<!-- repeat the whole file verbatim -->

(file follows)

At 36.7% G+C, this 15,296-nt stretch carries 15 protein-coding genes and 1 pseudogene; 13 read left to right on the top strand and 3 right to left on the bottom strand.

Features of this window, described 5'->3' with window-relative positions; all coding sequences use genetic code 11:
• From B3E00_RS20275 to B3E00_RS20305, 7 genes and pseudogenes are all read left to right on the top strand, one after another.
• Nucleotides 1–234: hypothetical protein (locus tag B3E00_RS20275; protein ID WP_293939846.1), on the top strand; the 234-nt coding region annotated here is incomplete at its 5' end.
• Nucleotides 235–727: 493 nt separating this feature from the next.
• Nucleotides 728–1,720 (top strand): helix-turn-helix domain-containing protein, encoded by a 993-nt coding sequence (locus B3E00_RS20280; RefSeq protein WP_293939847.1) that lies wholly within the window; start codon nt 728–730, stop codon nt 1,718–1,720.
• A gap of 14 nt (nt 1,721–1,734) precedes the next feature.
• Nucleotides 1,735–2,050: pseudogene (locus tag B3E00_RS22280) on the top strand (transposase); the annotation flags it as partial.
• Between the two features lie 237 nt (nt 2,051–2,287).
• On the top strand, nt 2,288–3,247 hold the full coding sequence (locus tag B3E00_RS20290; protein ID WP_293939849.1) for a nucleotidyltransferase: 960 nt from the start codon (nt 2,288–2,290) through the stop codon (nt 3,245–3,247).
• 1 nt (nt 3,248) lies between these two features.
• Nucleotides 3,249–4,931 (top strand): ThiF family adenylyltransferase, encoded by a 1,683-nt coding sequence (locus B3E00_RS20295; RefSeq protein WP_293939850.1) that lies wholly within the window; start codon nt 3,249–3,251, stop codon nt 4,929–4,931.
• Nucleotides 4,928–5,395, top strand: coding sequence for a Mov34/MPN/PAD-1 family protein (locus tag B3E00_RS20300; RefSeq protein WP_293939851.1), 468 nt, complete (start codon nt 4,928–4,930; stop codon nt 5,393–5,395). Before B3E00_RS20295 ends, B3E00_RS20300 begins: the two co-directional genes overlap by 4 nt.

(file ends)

At 36.7% G+C, this 15,296-nt stretch carries 15 protein-coding genes and 1 pseudogene; 13 read left to right on the top strand and 3 right to left on the bottom strand.

Features of this window, described 5'->3' with window-relative positions; all coding sequences use genetic code 11:
• From B3E00_RS20275 to B3E00_RS20305, 7 genes and pseudogenes are all read left to right on the top strand, one after another.
• Nucleotides 1–234: hypothetical protein (locus tag B3E00_RS20275; protein ID WP_293939846.1), on the top strand; the 234-nt coding region annotated here is incomplete at its 5' end.
• Nucleotides 235–727: 493 nt separating this feature from the next.
• Nucleotides 728–1,720 (top strand): helix-turn-helix domain-containing protein, encoded by a 993-nt coding sequence (locus B3E00_RS20280; RefSeq protein WP_293939847.1) that lies wholly within the window; start codon nt 728–730, stop codon nt 1,718–1,720.
• A gap of 14 nt (nt 1,721–1,734) precedes the next feature.
• Nucleotides 1,735–2,050: pseudogene (locus tag B3E00_RS22280) on the top strand (transposase); the annotation flags it as partial.
• Between the two features lie 237 nt (nt 2,051–2,287).
• On the top strand, nt 2,288–3,247 hold the full coding sequence (locus tag B3E00_RS20290; protein ID WP_293939849.1) for a nucleotidyltransferase: 960 nt from the start codon (nt 2,288–2,290) through the stop codon (nt 3,245–3,247).
• 1 nt (nt 3,248) lies between these two features.
• Nucleotides 3,249–4,931 (top strand): ThiF family adenylyltransferase, encoded by a 1,683-nt coding sequence (locus B3E00_RS20295; RefSeq protein WP_293939850.1) that lies wholly within the window; start codon nt 3,249–3,251, stop codon nt 4,929–4,931.
• Nucleotides 4,928–5,395, top strand: coding sequence for a Mov34/MPN/PAD-1 family protein (locus tag B3E00_RS20300; RefSeq protein WP_293939851.1), 468 nt, complete (start codon nt 4,928–4,930; stop codon nt 5,393–5,395). Before B3E00_RS20295 ends, B3E00_RS20300 begins: the two co-directional genes overlap by 4 nt.